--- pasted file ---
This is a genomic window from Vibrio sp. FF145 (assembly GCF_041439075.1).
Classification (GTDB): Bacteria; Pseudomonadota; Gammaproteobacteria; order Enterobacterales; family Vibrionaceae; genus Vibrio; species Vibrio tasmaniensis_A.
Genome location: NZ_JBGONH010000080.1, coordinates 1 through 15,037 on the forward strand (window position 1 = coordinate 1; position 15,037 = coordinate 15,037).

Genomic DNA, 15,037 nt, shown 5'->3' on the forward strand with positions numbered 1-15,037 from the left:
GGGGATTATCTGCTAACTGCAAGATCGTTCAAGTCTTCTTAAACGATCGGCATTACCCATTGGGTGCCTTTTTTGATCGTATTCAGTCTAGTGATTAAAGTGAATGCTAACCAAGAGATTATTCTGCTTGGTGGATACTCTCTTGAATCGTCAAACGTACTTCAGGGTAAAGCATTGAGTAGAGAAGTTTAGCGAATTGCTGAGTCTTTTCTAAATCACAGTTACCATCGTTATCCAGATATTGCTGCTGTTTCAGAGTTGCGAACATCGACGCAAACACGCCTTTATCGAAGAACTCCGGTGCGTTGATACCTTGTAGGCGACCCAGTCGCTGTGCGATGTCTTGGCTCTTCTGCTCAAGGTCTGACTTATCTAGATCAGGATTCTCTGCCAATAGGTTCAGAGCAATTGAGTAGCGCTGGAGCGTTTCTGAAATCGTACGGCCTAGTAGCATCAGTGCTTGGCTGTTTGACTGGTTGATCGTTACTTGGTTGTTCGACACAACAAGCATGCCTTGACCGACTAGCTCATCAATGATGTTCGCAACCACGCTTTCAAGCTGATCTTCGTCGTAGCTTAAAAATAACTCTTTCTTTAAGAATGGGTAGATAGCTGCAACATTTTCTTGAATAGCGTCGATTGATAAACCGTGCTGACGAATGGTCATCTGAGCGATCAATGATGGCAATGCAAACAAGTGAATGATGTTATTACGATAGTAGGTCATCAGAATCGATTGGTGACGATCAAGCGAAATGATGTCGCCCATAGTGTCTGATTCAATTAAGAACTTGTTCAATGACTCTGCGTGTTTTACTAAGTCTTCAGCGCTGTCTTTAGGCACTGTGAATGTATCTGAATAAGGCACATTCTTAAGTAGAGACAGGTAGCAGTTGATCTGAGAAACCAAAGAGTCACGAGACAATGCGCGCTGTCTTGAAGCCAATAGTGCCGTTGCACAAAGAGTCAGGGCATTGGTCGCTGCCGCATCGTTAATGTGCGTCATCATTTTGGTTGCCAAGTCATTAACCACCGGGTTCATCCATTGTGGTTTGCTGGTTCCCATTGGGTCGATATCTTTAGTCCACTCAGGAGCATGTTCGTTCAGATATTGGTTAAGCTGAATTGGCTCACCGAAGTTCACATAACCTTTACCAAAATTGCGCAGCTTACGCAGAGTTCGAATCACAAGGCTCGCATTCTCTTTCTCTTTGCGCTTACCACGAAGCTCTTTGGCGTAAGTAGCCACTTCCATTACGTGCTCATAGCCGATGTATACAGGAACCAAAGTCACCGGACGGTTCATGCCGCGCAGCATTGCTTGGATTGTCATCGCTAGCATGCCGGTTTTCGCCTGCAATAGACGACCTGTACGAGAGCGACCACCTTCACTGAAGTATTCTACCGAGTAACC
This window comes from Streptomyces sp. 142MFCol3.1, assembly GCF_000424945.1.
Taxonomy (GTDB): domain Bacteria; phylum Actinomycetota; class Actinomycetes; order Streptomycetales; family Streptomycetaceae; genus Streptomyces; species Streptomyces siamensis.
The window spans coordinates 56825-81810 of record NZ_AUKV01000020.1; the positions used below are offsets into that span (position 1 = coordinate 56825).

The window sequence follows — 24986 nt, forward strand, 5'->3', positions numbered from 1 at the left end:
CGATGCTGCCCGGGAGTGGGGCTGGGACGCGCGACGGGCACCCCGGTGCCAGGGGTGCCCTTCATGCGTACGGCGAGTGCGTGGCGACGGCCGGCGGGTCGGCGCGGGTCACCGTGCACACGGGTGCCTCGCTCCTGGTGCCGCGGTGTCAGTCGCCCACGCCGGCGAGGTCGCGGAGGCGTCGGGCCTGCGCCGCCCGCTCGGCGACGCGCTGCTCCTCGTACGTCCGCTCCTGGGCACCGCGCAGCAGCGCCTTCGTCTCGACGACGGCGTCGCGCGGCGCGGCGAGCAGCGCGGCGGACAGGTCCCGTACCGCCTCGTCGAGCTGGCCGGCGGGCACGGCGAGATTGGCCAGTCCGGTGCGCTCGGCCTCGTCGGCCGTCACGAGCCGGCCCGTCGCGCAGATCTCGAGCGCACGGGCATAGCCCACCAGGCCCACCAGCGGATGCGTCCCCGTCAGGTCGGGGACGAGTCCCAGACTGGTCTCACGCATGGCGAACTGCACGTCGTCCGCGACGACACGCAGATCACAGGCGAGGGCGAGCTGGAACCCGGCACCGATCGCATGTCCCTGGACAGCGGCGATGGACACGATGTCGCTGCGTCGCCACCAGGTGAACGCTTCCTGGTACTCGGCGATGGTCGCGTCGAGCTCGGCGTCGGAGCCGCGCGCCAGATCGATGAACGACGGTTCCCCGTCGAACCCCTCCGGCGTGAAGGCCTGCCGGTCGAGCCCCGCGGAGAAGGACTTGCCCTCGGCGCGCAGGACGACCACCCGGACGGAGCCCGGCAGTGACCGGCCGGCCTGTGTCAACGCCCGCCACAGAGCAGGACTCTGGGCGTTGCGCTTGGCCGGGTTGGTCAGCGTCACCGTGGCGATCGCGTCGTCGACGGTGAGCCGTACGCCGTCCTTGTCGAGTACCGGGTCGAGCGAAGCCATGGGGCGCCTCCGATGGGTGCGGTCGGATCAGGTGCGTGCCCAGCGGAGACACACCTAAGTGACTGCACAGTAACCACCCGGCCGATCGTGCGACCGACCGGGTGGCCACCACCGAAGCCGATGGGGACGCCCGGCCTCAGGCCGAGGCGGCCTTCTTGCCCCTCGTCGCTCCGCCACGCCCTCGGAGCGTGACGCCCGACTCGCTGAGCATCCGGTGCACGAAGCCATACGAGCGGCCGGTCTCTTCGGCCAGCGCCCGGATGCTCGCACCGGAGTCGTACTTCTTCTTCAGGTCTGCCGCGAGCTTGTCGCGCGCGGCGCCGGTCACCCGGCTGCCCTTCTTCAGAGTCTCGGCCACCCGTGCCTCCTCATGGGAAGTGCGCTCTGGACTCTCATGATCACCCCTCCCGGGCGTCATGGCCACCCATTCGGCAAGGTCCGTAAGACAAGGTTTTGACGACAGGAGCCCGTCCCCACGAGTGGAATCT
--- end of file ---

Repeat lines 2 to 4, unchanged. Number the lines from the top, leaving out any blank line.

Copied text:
Classification (GTDB): Bacteria; Pseudomonadota; Gammaproteobacteria; order Enterobacterales; family Vibrionaceae; genus Vibrio; species Vibrio tasmaniensis_A.
Genome location: NZ_JBGONH010000080.1, coordinates 1 through 15,037 on the forward strand (window position 1 = coordinate 1; position 15,037 = coordinate 15,037).

Genomic DNA, 15,037 nt, shown 5'->3' on the forward strand with positions numbered 1-15,037 from the left: